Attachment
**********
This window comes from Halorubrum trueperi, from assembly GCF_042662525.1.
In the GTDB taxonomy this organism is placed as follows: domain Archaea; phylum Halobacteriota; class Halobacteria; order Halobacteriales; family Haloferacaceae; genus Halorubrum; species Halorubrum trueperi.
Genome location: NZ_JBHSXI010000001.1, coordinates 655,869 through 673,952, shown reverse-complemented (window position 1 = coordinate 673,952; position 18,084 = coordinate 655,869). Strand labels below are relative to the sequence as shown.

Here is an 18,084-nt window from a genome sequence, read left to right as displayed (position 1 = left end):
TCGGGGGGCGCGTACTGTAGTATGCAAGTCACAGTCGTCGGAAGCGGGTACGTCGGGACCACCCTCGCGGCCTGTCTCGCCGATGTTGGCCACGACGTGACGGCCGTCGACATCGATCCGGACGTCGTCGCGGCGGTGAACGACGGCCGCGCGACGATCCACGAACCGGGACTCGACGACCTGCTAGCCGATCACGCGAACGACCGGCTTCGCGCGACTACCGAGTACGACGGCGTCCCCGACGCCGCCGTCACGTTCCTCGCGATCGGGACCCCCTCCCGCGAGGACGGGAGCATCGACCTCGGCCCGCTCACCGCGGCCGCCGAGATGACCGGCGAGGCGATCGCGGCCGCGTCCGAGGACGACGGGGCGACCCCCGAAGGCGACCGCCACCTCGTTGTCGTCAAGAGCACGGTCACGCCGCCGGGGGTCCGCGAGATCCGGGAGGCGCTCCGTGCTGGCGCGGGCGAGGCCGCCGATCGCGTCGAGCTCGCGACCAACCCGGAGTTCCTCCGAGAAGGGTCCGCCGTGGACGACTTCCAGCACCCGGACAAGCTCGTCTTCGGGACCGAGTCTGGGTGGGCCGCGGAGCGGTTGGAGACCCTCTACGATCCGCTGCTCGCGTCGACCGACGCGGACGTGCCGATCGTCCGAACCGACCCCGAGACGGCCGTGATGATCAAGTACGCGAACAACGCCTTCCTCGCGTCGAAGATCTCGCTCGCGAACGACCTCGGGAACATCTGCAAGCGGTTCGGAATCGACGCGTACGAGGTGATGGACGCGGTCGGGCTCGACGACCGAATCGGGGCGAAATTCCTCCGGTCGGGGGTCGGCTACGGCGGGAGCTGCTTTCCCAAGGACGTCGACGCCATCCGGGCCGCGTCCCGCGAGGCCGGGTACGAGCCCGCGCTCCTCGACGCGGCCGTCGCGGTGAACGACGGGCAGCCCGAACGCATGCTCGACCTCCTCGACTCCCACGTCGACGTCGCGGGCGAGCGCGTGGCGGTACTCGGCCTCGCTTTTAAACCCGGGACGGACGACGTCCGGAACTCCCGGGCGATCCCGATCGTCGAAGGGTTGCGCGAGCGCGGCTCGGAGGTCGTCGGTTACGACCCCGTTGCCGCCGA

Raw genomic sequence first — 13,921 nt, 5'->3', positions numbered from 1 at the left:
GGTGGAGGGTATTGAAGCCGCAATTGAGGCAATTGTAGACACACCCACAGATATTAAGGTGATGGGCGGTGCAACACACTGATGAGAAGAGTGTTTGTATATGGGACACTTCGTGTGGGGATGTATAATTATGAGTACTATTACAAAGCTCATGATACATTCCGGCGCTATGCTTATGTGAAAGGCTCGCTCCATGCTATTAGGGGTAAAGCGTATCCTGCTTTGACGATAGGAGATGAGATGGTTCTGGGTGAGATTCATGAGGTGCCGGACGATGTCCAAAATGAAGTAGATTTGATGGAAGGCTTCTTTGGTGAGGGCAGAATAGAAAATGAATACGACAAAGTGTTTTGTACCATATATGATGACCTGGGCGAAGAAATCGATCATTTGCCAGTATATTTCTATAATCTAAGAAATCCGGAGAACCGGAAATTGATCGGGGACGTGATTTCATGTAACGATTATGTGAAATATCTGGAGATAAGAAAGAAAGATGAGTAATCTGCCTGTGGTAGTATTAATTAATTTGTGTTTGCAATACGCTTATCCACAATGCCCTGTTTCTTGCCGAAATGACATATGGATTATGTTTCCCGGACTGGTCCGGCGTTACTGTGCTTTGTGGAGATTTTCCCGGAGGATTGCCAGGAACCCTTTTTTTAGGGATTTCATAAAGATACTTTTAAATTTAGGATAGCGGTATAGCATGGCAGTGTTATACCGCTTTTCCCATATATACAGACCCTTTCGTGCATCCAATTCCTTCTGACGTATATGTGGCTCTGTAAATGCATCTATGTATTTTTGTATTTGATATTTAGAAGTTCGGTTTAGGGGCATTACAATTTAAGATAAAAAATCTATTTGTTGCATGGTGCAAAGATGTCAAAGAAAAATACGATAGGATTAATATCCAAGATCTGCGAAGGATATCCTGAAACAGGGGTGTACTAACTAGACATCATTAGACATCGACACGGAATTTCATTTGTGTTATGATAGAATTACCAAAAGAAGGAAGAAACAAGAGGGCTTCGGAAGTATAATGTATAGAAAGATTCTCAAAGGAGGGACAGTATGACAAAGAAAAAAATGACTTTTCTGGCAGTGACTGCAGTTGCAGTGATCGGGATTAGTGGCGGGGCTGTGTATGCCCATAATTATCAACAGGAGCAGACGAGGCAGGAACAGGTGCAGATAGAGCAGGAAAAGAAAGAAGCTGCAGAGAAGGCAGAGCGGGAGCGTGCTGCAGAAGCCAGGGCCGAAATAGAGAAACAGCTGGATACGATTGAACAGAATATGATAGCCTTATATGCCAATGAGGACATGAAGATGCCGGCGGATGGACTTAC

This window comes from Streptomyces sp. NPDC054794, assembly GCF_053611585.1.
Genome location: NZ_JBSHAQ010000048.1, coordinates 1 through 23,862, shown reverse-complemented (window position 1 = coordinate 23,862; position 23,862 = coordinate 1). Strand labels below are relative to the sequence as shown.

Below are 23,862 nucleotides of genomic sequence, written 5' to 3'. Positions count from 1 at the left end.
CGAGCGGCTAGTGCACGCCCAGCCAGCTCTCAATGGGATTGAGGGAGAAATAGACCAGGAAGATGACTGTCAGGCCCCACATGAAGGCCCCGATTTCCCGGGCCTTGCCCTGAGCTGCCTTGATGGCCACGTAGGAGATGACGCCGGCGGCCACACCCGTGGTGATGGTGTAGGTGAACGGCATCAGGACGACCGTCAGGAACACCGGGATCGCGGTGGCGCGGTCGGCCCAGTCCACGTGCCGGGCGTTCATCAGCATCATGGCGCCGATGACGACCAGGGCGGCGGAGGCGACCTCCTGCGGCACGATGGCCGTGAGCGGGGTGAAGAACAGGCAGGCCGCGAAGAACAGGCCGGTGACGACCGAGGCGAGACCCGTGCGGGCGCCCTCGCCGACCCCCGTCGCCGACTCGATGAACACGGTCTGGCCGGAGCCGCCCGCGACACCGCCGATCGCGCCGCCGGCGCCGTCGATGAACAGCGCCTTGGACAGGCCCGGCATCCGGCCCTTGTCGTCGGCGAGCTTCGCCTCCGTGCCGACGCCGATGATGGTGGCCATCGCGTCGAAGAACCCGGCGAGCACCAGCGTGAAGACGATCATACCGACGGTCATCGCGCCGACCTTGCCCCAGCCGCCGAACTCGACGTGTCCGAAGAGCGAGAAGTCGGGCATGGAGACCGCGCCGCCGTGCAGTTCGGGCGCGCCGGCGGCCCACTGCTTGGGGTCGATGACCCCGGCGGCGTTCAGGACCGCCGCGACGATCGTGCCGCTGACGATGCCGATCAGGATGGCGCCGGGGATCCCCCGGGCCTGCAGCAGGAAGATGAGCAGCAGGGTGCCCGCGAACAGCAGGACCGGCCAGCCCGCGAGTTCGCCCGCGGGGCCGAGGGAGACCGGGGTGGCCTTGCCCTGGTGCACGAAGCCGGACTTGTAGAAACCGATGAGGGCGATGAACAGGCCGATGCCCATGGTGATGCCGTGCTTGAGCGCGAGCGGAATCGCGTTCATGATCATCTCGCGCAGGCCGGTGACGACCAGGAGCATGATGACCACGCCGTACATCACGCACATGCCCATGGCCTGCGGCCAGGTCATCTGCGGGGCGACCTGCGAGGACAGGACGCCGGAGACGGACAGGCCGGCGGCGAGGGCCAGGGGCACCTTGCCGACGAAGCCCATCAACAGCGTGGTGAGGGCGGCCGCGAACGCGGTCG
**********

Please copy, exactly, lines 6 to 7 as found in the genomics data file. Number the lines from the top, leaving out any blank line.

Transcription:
Raw genomic sequence first — 13,921 nt, 5'->3', positions numbered from 1 at the left:
GGTGGAGGGTATTGAAGCCGCAATTGAGGCAATTGTAGACACACCCACAGATATTAAGGTGATGGGCGGTGCAACACACTGATGAGAAGAGTGTTTGTATATGGGACACTTCGTGTGGGGATGTATAATTATGAGTACTATTACAAAGCTCATGATACATTCCGGCGCTATGCTTATGTGAAAGGCTCGCTCCATGCTATTAGGGGTAAAGCGTATCCTGCTTTGACGATAGGAGATGAGATGGTTCTGGGTGAGATTCATGAGGTGCCGGACGATGTCCAAAATGAAGTAGATTTGATGGAAGGCTTCTTTGGTGAGGGCAGAATAGAAAATGAATACGACAAAGTGTTTTGTACCATATATGATGACCTGGGCGAAGAAATCGATCATTTGCCAGTATATTTCTATAATCTAAGAAATCCGGAGAACCGGAAATTGATCGGGGACGTGATTTCATGTAACGATTATGTGAAATATCTGGAGATAAGAAAGAAAGATGAGTAATCTGCCTGTGGTAGTATTAATTAATTTGTGTTTGCAATACGCTTATCCACAATGCCCTGTTTCTTGCCGAAATGACATATGGATTATGTTTCCCGGACTGGTCCGGCGTTACTGTGCTTTGTGGAGATTTTCCCGGAGGATTGCCAGGAACCCTTTTTTTAGGGATTTCATAAAGATACTTTTAAATTTAGGATAGCGGTATAGCATGGCAGTGTTATACCGCTTTTCCCATATATACAGACCCTTTCGTGCATCCAATTCCTTCTGACGTATATGTGGCTCTGTAAATGCATCTATGTATTTTTGTATTTGATATTTAGAAGTTCGGTTTAGGGGCATTACAATTTAAGATAAAAAATCTATTTGTTGCATGGTGCAAAGATGTCAAAGAAAAATACGATAGGATTAATATCCAAGATCTGCGAAGGATATCCTGAAACAGGGGTGTACTAACTAGACATCATTAGACATCGACACGGAATTTCATTTGTGTTATGATAGAATTACCAAAAGAAGGAAGAAACAAGAGGGCTTCGGAAGTATAATGTATAGAAAGATTCTCAAAGGAGGGACAGTATGACAAAGAAAAAAATGACTTTTCTGGCAGTGACTGCAGTTGCAGTGATCGGGATTAGTGGCGGGGCTGTGTATGCCCATAATTATCAACAGGAGCAGACGAGGCAGGAACAGGTGCAGATAGAGCAGGAAAAGAAAGAAGCTGCAGAGAAGGCAGAGCGGGAGCGTGCTGCAGAAGCCAGGGCCGAAATAGAGAAACAGCTGGATACGATTGAACAGAATATGATAGCCTTATATGCCAATGAGGACATGAAGATGCCGGCGGATGGACTTAC